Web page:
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Open Letter to African American Educators


- Matthew Lynch -

To Whom It May Concern:

During the 1970s, concern grew in the African American community about how children were being processed through the American educational system. The perspective of Carter G. Woodson was rediscovered. He wrote that Black people have been "miseducated" into confusing their interests with those of the dominant society. Woodson wrote that the struggle for liberation is long-term; therefore, the educational system must serve a consciousness-raising function that will prepare Black people to make a contribution to a struggle that began centuries before they were born. As African American teachers, we know that the Black child is constantly bombarded with racial stereotypes and unfair assumptions that manifest themselves in the form of self-fulfilling prophecies. We know that White, Latino, Asian, and even fellow African American teachers perpetuate theories of Black intellectual inferiority (consciously and subconsciously) by treating the Black child as though she is incapable of academic success. Tomorrow at work please inform your colleagues that African American children don't need to be treated differently than their White counterparts, however, it is important for them to recognize the cultural differences that exist between them in order for African American students to thrive academically.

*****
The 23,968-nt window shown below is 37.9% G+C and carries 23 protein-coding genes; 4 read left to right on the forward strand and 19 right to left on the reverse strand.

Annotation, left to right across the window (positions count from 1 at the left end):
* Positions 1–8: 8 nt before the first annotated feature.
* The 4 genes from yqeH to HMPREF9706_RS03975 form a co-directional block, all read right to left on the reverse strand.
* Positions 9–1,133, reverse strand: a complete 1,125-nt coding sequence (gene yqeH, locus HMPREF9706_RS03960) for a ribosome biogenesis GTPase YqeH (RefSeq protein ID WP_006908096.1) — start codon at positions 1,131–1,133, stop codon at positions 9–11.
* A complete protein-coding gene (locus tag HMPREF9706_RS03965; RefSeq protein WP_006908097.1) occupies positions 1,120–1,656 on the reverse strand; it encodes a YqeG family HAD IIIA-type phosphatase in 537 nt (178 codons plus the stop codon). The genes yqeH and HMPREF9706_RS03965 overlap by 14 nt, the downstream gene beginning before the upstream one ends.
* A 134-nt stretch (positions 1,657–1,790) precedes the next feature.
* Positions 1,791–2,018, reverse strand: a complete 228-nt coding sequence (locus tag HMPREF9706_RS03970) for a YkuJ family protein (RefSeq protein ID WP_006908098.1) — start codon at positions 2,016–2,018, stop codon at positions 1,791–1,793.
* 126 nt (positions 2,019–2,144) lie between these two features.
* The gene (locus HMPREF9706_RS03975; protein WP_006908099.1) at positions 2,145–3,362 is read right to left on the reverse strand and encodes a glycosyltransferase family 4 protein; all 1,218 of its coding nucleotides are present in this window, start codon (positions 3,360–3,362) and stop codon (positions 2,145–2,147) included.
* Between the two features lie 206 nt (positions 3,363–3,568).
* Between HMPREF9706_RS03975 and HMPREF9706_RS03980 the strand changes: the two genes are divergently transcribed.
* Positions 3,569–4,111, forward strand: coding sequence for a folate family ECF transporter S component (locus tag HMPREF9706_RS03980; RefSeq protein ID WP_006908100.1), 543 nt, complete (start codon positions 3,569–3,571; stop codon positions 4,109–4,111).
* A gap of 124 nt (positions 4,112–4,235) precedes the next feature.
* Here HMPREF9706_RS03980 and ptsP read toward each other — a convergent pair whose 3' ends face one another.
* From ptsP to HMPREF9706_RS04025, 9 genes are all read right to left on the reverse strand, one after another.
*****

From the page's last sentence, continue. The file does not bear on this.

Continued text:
These teachers need to realize that at home, in their neighborhoods, and in school, many African American students face difficulties that can interfere with learning. Compared to their middle-class counterparts, it is true that disenfranchised students are more likely to be exposed to safety and health risks and less likely to receive regular medical care. They're more likely to be victims of crime. They're less likely to attend schools that have talented and gifted programs and are more likely to be identified as learning or emotionally disabled and placed in Exceptional Education. African American children need caring adults who will mentor them during turbulent times and not give up on them.

As African American teachers, we are vital in the lives of Black children because we often play the role of missing parental figures by acting as disciplinarians, counselors, and role models. Young African American students can directly benefit from relationships with young African American teachers 23–35 because we can often serve as surrogate big brothers and sisters and are cognizant of the latest trends in music, sports, fashion, etc. We also empathize with the X generation's sense of situated identity conflict and inadequacy.

I know that you are underpaid and unappreciated, but please hang in there for our children. There will always be days when you feel as though you want to change careers, but remember why you decided to become a teacher in the first place. Your reward will come later, when you run into one of your students that went from failing to passing thanks to your hard work and dedication, and they tell you that they have finished college and have a wonderful career.

Your Brotha in The Struggle,
Matthew Lynch
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